Innovation is driving significant changes in the way we work, live, and interact with each other. In many ways it is quite literally redefining the fabric of our places through new levels of digital and physical connection. However, the rules and regulations which govern public procurement are regularly cited by place leaders in both public and private sectors as a major barrier to the adoption of such innovative solutions.
At Connected Places Catapult we wanted to test that assumption and understand the nature of that barrier. So earlier this year we convened a roundtable event at our Urban Innovation Centre in London, and welcomed leading organisations in the connected places sector — including Solace (the Society for Local Authority Chief Executives), the Confederation of British Industry (CBI), the Local Government Association (LGA), and The Public Service Transformation Academy— to share their experiences.
Here’s what we learned…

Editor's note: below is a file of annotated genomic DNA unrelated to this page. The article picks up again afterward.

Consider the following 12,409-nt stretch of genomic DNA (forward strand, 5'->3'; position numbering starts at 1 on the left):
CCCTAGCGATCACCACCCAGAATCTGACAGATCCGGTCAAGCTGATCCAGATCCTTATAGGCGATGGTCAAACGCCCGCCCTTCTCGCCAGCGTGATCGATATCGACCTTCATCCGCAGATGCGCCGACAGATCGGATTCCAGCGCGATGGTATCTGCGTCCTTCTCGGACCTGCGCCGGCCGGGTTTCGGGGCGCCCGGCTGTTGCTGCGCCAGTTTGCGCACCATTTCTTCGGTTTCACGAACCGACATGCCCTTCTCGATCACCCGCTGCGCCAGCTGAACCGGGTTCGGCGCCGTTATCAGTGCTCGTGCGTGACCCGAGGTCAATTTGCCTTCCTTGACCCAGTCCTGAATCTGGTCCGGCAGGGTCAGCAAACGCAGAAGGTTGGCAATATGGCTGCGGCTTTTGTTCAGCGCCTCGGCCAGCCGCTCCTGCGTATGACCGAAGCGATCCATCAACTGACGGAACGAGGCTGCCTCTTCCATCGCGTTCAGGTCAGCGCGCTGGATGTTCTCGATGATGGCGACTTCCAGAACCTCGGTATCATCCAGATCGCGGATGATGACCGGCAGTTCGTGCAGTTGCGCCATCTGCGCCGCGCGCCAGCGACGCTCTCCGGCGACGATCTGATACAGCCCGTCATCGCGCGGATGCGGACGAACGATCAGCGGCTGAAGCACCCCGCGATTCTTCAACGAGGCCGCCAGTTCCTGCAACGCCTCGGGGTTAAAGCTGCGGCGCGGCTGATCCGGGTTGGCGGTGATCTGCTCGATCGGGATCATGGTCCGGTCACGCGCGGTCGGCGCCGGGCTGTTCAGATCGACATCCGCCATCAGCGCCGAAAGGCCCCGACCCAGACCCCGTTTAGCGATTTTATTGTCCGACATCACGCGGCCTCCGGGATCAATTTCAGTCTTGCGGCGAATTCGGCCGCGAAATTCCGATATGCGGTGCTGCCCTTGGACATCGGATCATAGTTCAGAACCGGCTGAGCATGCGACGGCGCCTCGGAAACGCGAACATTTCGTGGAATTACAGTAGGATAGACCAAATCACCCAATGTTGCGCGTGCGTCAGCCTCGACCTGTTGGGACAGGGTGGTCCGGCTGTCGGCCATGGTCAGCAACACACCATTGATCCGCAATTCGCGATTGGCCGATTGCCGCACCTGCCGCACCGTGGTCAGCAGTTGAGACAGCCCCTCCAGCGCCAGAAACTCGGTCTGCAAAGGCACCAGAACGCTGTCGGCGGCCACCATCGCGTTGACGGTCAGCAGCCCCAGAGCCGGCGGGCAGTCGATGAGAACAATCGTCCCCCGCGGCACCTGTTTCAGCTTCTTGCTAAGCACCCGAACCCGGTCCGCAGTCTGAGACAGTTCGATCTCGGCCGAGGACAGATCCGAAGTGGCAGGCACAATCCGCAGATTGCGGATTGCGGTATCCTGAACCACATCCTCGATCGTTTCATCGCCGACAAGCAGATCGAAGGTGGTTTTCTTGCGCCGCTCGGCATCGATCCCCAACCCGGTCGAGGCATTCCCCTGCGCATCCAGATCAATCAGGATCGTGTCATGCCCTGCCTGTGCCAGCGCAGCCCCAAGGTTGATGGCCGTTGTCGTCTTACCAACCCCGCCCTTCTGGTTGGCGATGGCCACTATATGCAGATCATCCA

Recently introduced reforms to public procurement are being under-used.
Informed by his work as an MEP supporting the reform of EU Procurement Rules and his role as Chair of the LGA Procurement Taskforce, Malcolm Harbour CBE (also an Associate of the Connected Places Catapult) argued that while the European Parliament had successfully introduced reforms of public procurement in 2015, the UK public sector has yet to take full advantage of these reformed practices and processes.
The findings of the LGA task force suggest that the problem is not necessarily what the process does or does not allow, but rather an under-use of the tools they make available, such as pre-commercial engagement.
Having said that, however, there are encouraging signs of progress in projects such as the GovTech catalyst, and MHCLG’s Local Digital Fund.
Procurement is considered not high enough up ‘the food chain’.
This point was raised by a number of attendees at the roundtable, from a number of perspectives. Michael Mousdale of Browne Jacobson (who were representing the Public Service Transformation Academy) for example, felt that “procurement just isn’t considered important enough and is not represented high up enough in the ‘food chain’ in organisations.”